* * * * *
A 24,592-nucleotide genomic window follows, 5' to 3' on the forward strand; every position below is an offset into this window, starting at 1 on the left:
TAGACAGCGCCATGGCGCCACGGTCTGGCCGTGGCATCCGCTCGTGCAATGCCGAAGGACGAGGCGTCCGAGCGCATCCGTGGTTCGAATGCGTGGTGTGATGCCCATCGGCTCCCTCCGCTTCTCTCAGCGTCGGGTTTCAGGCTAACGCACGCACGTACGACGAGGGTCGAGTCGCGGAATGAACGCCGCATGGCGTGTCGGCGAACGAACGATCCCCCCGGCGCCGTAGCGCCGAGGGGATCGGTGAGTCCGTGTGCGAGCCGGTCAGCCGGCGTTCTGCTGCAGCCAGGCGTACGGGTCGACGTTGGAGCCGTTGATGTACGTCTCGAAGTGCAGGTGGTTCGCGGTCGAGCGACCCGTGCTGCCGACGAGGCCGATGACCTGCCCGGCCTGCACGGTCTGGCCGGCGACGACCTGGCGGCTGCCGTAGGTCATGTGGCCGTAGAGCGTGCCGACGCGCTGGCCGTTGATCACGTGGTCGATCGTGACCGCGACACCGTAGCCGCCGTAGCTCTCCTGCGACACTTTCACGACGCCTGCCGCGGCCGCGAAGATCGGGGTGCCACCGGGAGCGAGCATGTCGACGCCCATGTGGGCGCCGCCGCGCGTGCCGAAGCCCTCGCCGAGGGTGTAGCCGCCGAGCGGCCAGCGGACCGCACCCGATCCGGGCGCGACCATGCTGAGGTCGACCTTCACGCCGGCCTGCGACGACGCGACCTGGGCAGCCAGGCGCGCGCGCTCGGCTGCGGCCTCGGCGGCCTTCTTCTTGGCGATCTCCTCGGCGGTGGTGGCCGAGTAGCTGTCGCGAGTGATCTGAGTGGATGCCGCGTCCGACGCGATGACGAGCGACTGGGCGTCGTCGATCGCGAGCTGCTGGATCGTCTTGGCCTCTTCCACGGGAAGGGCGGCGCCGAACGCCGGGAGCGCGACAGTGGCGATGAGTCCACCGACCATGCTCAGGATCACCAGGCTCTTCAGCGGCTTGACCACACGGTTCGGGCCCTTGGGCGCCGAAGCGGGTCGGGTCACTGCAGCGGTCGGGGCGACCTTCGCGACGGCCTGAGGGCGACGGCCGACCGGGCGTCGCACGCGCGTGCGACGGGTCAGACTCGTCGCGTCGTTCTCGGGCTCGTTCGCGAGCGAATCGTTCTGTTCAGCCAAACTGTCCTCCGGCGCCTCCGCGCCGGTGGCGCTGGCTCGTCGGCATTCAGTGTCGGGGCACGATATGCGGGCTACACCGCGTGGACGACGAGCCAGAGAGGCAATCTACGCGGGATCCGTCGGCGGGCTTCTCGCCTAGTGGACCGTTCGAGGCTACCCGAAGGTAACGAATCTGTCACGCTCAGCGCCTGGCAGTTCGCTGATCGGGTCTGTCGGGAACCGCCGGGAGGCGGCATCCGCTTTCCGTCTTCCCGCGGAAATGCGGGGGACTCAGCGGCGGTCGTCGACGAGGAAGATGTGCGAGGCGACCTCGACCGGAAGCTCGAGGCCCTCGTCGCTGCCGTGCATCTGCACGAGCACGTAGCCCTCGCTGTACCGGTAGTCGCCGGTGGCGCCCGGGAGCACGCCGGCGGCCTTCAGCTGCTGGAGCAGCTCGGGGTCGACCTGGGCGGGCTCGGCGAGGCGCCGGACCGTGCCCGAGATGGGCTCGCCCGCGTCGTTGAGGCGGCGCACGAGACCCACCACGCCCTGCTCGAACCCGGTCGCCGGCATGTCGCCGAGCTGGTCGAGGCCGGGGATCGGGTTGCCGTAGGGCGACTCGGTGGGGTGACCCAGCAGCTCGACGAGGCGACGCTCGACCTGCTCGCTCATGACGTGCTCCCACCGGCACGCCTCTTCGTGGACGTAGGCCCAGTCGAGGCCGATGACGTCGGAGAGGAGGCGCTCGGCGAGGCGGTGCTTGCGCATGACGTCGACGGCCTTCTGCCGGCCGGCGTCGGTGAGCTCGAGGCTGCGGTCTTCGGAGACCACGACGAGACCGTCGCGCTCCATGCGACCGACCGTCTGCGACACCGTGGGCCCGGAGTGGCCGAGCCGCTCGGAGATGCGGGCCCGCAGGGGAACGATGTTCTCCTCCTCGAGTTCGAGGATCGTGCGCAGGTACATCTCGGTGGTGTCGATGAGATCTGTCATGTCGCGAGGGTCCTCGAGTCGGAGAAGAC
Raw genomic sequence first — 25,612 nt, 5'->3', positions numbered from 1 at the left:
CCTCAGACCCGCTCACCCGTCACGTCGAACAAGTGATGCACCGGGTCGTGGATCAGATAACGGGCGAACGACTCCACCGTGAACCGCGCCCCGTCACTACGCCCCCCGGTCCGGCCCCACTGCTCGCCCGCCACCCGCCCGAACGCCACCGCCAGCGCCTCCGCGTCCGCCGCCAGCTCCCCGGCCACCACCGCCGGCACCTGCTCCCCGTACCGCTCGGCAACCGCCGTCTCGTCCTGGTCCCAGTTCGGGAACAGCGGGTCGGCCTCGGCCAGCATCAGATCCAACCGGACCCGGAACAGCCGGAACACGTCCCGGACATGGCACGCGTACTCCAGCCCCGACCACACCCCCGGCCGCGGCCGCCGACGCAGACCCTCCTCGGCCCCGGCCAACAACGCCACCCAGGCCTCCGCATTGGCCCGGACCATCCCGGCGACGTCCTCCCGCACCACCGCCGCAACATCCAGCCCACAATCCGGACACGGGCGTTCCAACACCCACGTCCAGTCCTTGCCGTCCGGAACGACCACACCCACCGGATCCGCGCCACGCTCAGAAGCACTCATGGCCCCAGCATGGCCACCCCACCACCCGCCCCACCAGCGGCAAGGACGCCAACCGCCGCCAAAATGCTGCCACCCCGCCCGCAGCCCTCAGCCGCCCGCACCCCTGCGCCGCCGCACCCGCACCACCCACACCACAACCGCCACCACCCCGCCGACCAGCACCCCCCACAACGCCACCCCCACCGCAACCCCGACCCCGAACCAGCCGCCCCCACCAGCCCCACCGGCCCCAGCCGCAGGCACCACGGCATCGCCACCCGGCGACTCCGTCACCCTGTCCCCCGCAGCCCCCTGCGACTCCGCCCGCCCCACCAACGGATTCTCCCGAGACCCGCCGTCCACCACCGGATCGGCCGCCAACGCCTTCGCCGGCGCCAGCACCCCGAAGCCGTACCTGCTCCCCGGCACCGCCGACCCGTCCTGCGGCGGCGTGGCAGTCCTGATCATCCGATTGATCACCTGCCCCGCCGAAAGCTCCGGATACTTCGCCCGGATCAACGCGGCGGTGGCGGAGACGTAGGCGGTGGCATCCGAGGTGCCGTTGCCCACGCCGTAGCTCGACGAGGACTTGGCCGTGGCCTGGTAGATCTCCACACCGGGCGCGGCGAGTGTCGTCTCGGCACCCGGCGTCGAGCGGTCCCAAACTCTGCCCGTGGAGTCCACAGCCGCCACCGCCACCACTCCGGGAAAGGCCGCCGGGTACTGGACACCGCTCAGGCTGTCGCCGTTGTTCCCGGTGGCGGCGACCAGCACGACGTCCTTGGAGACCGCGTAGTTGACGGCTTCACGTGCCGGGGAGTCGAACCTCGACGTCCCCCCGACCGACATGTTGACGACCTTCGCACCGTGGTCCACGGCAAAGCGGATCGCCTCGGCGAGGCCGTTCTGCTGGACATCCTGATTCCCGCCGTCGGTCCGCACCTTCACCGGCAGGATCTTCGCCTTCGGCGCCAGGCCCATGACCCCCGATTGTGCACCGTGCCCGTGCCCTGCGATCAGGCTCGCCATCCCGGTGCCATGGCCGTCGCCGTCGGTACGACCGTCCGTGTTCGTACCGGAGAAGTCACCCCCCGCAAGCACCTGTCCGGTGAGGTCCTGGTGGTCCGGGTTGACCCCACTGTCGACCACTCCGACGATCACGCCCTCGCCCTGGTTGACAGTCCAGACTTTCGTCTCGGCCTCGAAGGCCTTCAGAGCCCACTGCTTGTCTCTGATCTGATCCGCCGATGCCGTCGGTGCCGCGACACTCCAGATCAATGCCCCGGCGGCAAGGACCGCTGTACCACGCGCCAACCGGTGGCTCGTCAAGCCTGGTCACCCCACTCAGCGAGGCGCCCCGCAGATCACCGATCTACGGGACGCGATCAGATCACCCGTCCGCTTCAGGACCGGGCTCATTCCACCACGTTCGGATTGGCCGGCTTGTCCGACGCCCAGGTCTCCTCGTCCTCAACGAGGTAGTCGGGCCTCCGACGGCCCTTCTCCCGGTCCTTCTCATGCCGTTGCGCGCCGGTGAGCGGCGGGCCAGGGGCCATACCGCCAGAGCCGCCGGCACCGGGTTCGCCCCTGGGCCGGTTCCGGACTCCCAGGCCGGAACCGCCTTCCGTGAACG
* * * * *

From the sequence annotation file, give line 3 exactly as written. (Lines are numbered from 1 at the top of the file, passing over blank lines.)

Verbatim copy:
Raw genomic sequence first — 25,612 nt, 5'->3', positions numbered from 1 at the left: